Palestinian leaders applaud Boris Johnson for standing against annexation

Palestinian leaders applaud Boris Johnson for standing against annexation
Boris Johnson penned an article in an Israeli newspaper urging Prime Minister Benjamin Netanyahu’s government to abandon annexation on the grounds that it would be a major breach of international law. (Reuters)
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Updated 01 August 2020

Palestinian leaders applaud Boris Johnson for standing against annexation

Palestinian leaders applaud Boris Johnson for standing against annexation
  • UK PM’s letter in Israeli media condemning annexation may have played a key role in Israel backing down
  • New peace negotiations could be led by the UK alongside other powers, Palestinian diplomat suggests

LONDON: Palestinian leaders were impressed by the firm stance UK Prime Minister Boris Johnson took against Israeli annexation, and hope to work with him and other European leaders in future negotiations, a senior Palestinian diplomatic has said.

Husam Zomlot, the head of the Palestinian diplomatic mission in the UK, told the Telegraph that Johnson’s intervention against Israel’s planned annexation of much of the West Bank last month played a key role in forcing Israel to back down.

In early July, with Israel’s initial proposed annexation date fast approaching, Johnson penned an article in an Israeli newspaper urging Prime Minister Benjamin Netanyahu’s government to abandon annexation on the grounds that it would be a major breach of international law.

“As a life-long friend, admirer and supporter of Israel,” he wrote, “I am fearful that these proposals will fail in their objective of securing Israel’s borders and will be contrary to Israel’s own long-term interests.”

Zomlot celebrated this intervention, which heavily implied there would be concrete consequences should Israel move ahead with the plans.

“Prime Minister Johnson was one of the most active in Europe and worldwide in saying to Israel, do not do this — all the way to writing an article, telling them we love you so much, but don’t disfigure that experience.”

He added: “Practically, that was the message, that annexation is a matter that will bring consequences and will affect Israeli and our relationship.”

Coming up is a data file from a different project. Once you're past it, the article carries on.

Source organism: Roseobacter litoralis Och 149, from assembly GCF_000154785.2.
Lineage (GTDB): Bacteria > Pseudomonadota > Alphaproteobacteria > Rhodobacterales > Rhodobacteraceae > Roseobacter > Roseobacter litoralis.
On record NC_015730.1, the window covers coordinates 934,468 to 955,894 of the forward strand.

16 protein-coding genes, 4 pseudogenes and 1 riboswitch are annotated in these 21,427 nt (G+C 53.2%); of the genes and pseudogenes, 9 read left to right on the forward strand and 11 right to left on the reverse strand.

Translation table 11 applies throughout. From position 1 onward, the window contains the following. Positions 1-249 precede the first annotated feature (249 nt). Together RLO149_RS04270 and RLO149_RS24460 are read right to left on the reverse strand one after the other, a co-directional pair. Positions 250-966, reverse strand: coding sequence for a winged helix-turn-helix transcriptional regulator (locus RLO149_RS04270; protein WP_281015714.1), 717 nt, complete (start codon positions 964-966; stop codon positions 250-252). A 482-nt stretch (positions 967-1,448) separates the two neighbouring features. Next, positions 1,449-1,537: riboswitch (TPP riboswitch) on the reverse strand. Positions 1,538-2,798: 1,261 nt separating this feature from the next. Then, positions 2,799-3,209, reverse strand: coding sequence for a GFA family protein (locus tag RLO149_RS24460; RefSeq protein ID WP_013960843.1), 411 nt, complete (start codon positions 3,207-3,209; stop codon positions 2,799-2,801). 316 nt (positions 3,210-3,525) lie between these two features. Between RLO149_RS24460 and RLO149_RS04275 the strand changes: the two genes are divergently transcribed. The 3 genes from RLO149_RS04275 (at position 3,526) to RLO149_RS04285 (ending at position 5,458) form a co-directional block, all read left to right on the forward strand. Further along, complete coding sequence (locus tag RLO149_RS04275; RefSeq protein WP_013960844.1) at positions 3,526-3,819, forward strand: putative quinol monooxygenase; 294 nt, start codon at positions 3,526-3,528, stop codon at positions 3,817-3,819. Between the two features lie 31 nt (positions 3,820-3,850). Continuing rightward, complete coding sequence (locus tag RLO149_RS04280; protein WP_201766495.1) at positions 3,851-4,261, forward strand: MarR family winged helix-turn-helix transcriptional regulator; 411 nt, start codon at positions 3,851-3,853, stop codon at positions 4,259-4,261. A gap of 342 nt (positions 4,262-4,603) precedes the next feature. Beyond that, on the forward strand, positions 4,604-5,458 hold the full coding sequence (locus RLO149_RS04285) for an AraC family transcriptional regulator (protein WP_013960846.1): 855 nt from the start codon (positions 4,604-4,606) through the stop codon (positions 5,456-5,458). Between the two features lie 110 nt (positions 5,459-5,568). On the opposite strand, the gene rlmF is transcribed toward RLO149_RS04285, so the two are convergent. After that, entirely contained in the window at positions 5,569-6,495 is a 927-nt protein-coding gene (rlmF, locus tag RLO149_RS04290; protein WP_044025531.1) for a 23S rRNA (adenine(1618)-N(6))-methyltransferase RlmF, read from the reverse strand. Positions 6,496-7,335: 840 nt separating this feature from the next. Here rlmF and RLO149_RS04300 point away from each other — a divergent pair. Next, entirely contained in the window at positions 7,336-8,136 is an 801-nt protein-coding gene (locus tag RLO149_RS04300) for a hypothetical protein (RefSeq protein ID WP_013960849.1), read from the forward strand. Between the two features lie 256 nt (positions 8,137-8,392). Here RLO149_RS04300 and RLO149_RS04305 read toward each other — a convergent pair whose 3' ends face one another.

Johnson’s remarks, Zomlot said, made it clear that he and other world leaders were “not Trump,” and that they would not subject the Palestinian people to “the rule of the jungle” by allowing annexation to go ahead.

The senior diplomat also called on the British prime minister to bring together the Palestinians, Israelis and European powers to reinvigorate the peace process at a summit, in a departure from the long-running precedent of using the US as a key mediator of the negotiations.

“Lead an international peace conference, bring everybody you can,” he suggested.

“Bring all of us around the table and apply the international framework, and give guarantees … of a multilateral peace making mechanism led by the UK and other key countries that will deliver a hope for a solution and an actual implementation of a solution.”

Moves to formally annex up to 30 percent of the West Bank into Israel began with the signing of a coalition government agreement earlier this year, after Netanyahu made the issue a central pledge in his re-election campaign.

The plans were met with widespread international condemnation, including from the Arab League, the Organization of Islamic Cooperation, the UN and the EU.


Afghan government, Taliban announce breakthrough deal to press on with peace talks

Updated 2 min 39 sec ago

Afghan government, Taliban announce breakthrough deal to press on with peace talks

Afghan government, Taliban announce breakthrough deal to press on with peace talks
  • The agreement lays out the way forward for further discussion
  • Taliban insurgents have refused to agree to a cease-fire during the preliminary stages of talks

KABUL: Afghan government and Taliban representatives said on Wednesday they had reached a preliminary deal to press on with peace talks, their first written agreement in 19 years of war.
The agreement lays out the way forward for further discussion but is considered a breakthrough because it will allow negotiators to move on to more substantive issues, including talks on a cease-fire.
“The procedure including its preamble of the negotiation has been finalized and from now on, the negotiation will begin on the agenda,” Nader Nadery, a member of the Afghan government’s negotiating team, told Reuters.
The Taliban spokesman confirmed the same on Twitter.
The agreement comes after months of discussions in Doha, the capital of Qatar, in negotiations encouraged by the United States. In Afghanistan, the two sides are still at war, with Taliban attacks on government forces continuing unabated.
Taliban insurgents have refused to agree to a cease-fire during the preliminary stages of talks, despite calls from Western capitals and global bodies, saying that that would be taken up only when the way forward for talks was agreed upon.
UN envoy for Afghanistan Deborah Lyons welcomed the “positive development” on Twitter, adding that “this breakthrough should be a springboard to reach the peace wanted by all Afghans.”
Last month, an agreement reached between Taliban and government negotiators was held up at the last minute after the insurgents balked at the document’s preamble because it mentioned the Afghan government by name.
The Taliban refused to refer to the Afghan negotiating team as representatives of the Afghan government, as they contest the legitimacy of the administration led by President Ashraf Ghani.